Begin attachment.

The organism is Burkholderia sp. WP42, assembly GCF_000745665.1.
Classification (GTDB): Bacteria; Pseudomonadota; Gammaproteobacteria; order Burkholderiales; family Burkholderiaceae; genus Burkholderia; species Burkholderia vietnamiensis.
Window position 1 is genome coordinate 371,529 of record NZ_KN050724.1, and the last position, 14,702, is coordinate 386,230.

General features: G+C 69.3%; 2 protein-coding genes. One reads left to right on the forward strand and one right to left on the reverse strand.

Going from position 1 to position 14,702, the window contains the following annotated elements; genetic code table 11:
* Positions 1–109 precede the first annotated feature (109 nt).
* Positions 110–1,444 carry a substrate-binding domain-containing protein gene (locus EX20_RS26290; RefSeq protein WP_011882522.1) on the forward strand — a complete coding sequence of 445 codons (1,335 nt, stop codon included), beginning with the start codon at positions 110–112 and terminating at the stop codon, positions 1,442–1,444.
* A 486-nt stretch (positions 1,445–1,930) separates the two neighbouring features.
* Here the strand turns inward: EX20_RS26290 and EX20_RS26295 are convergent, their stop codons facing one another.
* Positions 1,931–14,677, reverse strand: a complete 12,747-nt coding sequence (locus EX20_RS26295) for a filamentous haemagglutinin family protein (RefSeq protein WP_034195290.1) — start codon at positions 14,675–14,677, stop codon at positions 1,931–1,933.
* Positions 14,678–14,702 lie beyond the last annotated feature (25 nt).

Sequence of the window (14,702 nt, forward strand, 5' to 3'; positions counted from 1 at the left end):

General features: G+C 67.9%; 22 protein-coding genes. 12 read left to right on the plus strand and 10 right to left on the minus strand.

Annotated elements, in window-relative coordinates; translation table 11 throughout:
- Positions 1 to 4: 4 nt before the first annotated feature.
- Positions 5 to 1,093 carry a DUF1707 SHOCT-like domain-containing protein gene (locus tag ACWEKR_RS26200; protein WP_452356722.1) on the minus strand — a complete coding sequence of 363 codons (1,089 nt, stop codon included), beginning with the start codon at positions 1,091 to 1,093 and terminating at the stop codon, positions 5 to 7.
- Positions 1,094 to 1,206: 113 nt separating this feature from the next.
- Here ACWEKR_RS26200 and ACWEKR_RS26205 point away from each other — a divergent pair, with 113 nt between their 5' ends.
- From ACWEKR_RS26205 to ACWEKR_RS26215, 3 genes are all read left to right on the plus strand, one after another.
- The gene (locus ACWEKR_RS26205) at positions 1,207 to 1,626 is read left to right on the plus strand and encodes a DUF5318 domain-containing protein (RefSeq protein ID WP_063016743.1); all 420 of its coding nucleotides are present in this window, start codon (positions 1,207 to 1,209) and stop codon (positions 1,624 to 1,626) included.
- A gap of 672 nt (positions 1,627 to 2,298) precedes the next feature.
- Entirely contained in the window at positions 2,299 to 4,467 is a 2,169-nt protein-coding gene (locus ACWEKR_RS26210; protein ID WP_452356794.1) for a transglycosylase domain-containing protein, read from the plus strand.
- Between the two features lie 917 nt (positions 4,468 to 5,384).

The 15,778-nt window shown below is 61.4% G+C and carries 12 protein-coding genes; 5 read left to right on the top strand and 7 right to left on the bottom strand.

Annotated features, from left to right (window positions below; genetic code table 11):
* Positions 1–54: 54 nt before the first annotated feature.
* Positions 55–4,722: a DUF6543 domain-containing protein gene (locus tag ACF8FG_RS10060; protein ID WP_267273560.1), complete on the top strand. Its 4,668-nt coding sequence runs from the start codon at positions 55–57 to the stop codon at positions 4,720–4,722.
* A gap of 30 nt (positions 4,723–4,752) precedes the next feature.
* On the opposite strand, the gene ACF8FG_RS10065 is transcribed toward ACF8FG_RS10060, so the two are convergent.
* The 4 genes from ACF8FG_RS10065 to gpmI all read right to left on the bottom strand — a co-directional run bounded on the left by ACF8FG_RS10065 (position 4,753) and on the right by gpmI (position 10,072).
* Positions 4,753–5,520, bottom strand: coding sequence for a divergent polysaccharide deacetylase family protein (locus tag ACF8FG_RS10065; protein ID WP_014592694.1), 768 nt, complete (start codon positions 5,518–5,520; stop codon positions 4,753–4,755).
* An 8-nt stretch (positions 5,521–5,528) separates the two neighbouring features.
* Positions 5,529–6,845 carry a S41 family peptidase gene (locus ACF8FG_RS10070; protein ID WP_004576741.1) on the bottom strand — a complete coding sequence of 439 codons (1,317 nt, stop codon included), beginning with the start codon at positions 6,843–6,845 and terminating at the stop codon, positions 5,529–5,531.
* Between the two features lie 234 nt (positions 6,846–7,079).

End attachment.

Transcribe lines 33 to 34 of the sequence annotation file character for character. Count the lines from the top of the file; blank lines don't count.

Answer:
* Positions 5,529–6,845 carry a S41 family peptidase gene (locus ACF8FG_RS10070; protein ID WP_004576741.1) on the bottom strand — a complete coding sequence of 439 codons (1,317 nt, stop codon included), beginning with the start codon at positions 6,843–6,845 and terminating at the stop codon, positions 5,529–5,531.
* Between the two features lie 234 nt (positions 6,846–7,079).